A Brief Biography

            Tiyo Soga was born in 1829 to Nosuthu, the chief wife of Old Soga, who was a prominent counselor among the Ngquika Xhosa tribe living on the highly contested eastern frontier of the British Cape Colony in modern-day South Africa. Old Soga was an ardent disciple of Ntsikana – “an authentic African prophet” – who converted to Christianity in 1815 and developed a unique blend of Christianity that critiqued yet remained connected to traditional Xhosa religion and culture.[3] Like Ntsikana, Tiyo’s father was committed to his Xhosa chief and, unlike Ntsikana, fought with them in the frontier wars against the British colonists. While he remained suspicious of European missionaries, in general, Old Soga took an “accommodationist” approach to European settlers and their foreign culture, especially their new agricultural technologies and capitalist economics which he used to further establish his wealth and independence from Xhosa chiefs.[4]  The extent to which Old Soga felt at liberty from the communal pull of Xhosa society is exemplified by his refusal of Tiyo’s circumcision – an essential rite of passage that separated Xhosa men from boys. As a result of his father’s social and cultural location on the borders of Xhosa and settler life, Tiyo was already being set apart from his Xhosa kin at a very young age.

This cultural differentiation continued in Tiyo’s life as he learned basic literacy skills from his older brother and then attended a missionary school at the Tyumie Mission Station, which was headed by Rev. William Chalmers of the Glasgow Missionary Society and the United Presbyterian Church (UPC) of Scotland. When Tiyo was fifteen years old, Chalmers helped him gain entrance into the newly opened Lovedale Seminary, a training center for the Glasgow missionaries and local UPC members. At Lovedale, Tiyo learned English and studied Xhosa, geography, math, Latin, and Greek, but these studies were always secondary to Lovedale’s primary objective of religious education in the Scottish Presbyterian tradition.[5] The relational bonds created by his educational experience at Lovedale are evidenced by Tiyo’s reaction to the outbreak of the “War of the Axe” in early 1846: when the European missionaries fled, he fled with them instead of staying with the Xhosa people. As a result, he ended up in Scotland with William Govan, the former principal of Lovedale, during an extremely formative period of his life when he would receive further education at the Glasgow Free Church Seminary. Tiyo also developed what would become a very influential relationship with Rev. William Anderson of John Street Church, where he would be baptized in May 1848 before returning to the Eastern Cape later that year.[6] When he returned, Tiyo’s education and newfound familiarity with European culture positioned him for membership among a rising class of modern Xhosa elites who were positioned at the intersection between the Xhosa and the colonists.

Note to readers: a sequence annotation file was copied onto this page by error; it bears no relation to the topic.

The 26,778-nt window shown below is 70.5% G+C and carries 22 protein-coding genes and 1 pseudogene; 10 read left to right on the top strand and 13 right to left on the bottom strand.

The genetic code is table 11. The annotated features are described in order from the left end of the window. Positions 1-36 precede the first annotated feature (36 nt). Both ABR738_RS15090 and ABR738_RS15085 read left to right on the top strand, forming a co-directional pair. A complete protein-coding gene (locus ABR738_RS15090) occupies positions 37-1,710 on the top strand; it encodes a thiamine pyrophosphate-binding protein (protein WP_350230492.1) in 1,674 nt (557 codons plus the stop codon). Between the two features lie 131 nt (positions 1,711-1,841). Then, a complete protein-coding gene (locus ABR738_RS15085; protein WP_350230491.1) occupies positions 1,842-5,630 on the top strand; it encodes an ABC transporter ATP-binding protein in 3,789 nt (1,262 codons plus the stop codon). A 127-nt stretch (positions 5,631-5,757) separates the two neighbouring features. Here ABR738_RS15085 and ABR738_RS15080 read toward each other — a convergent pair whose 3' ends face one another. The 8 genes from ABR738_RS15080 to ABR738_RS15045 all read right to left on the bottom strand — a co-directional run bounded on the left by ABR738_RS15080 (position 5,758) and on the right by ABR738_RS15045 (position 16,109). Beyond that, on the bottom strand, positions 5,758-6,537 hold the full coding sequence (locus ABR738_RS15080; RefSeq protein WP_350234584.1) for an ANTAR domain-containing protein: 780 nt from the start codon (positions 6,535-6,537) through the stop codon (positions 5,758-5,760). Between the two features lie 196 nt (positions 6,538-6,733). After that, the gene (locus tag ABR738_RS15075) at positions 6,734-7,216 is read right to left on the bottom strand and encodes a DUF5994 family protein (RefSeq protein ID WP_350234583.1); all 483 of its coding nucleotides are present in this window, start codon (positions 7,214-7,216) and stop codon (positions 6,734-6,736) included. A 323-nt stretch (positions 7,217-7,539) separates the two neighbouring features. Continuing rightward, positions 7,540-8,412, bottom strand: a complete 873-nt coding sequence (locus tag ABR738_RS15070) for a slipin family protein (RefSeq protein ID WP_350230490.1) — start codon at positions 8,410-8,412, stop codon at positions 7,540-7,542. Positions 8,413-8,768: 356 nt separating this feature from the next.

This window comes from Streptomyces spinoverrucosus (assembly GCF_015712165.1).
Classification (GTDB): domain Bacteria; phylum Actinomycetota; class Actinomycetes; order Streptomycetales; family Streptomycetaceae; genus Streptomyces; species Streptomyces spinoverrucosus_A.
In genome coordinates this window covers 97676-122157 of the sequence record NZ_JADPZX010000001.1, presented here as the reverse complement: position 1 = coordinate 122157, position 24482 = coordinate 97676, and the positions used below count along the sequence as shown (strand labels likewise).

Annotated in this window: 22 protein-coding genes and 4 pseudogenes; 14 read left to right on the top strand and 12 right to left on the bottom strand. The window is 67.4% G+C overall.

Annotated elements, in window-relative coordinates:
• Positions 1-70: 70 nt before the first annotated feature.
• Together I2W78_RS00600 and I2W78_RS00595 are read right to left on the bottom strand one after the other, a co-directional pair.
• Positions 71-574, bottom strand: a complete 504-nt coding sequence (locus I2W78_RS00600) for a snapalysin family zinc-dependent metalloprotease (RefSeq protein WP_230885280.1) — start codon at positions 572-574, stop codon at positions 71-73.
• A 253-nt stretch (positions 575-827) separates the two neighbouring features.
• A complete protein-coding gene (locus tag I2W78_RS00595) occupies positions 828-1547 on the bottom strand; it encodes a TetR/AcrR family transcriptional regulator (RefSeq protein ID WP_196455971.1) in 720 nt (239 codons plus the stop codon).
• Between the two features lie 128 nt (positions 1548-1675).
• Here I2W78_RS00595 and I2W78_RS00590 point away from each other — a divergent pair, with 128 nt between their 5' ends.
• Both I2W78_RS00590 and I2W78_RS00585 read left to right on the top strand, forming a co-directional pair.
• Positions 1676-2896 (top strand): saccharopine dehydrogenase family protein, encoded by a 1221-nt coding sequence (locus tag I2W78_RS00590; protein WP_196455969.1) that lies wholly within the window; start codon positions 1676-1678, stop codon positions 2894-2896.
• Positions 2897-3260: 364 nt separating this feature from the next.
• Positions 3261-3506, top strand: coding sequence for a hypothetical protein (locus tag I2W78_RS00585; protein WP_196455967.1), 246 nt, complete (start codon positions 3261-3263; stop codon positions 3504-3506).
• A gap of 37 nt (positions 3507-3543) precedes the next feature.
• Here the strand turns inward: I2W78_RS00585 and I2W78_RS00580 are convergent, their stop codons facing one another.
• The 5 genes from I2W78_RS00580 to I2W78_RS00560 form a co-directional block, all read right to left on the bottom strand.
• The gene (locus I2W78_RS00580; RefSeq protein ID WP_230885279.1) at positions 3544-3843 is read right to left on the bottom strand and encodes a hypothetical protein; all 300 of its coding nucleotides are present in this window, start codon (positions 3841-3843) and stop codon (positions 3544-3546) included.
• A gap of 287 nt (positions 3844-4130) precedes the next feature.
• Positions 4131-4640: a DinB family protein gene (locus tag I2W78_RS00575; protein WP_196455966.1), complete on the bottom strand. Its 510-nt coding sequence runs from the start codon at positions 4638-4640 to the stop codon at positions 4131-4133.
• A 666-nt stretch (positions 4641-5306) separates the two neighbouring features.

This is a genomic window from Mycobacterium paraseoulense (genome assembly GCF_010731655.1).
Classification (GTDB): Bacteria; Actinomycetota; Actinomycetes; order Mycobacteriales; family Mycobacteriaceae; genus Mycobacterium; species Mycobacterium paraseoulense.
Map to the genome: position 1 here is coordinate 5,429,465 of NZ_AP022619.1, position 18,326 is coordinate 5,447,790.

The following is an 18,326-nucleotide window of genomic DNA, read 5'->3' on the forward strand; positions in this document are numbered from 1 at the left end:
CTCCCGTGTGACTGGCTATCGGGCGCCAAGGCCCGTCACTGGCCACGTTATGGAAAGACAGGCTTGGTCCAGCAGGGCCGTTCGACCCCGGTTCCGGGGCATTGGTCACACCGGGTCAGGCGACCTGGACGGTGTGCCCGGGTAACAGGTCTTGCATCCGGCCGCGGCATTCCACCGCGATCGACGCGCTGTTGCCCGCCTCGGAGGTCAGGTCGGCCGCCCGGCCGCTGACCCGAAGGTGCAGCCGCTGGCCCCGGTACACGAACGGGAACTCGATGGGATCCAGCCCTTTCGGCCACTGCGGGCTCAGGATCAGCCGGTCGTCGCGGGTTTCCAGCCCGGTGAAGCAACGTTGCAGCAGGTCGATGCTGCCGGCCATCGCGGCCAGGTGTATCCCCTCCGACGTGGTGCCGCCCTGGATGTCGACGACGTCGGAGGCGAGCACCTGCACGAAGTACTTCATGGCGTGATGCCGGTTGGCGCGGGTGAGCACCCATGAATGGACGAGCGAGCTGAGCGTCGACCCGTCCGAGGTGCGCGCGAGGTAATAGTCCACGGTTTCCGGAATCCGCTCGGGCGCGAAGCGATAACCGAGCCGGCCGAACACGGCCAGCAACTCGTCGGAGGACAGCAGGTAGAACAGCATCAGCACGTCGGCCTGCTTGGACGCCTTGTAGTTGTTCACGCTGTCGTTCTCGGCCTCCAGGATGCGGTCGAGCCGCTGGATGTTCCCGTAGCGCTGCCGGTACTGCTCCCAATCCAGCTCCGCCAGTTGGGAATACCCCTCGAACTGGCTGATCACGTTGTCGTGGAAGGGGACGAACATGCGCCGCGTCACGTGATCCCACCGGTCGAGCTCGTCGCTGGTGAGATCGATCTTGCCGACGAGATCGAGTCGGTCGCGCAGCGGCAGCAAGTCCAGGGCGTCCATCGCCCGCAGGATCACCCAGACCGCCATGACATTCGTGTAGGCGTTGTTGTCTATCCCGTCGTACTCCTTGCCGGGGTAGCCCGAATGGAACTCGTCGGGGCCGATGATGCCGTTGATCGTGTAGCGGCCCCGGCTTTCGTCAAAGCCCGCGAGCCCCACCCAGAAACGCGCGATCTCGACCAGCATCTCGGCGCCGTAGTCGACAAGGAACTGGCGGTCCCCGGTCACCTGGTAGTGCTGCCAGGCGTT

In the wake of the “War of the Axe”, the Xhosa lands where Tiyo was born and raised were annexed as a separate colony, British Kaffraria, and British magistrates were installed to rule over Xhosa chiefs. Soga began his life in this new, tense environment as the schoolmaster of the Uniondale mission station. He faced severe challenges in this position as the parents of his “red” students – non-Christian Xhosas who followed traditional Xhosa custom – became suspicious of this uncircumcised Xhosa “boy” posing as a man; the school eventually broke up.[7] In a place where the traditional way of life was under severe threat from violent colonial encroachment, Tiyo’s elite, educated status and his lack of traditional markers of identity and authority combined to mark him as strange and untrustworthy in the eyes of those he had hoped to evangelize and “elevate” using the methods of European civilization.

When another frontier war erupted in 1850, Soga fled British Kaffraria and eventually made it to back to Scotland in 1851. On this stay, he would pursue a theological education and training as a missionary at the Divinity Hall of the UPC at Glasgow University. Soga used this time to deepen his existing relationships with Rev. Anderson and the John Street Church while excelling in his studies. After five years, he was ordained in the John Street Church as the first African minister of the UPC. In February of the following year, he married Scottish native Janet Burnside. After a highly successful six month fundraising tour of Scottish churches, Soga left Scotland for the last time in April 1857 to return to British Kaffraria and begin his service as an ordained missionary.[8] After nearly eight years spent under the influence of modern, Western educational institutions on European soil, Soga’s fundraising success testifies to the degree of acceptance and respect he had achieved in European society. Unfortunately, it also provides a stark contrast to the various levels and forms of rejection he struggled against from European settlers and his Xhosa kin throughout his ministry among the Xhosa.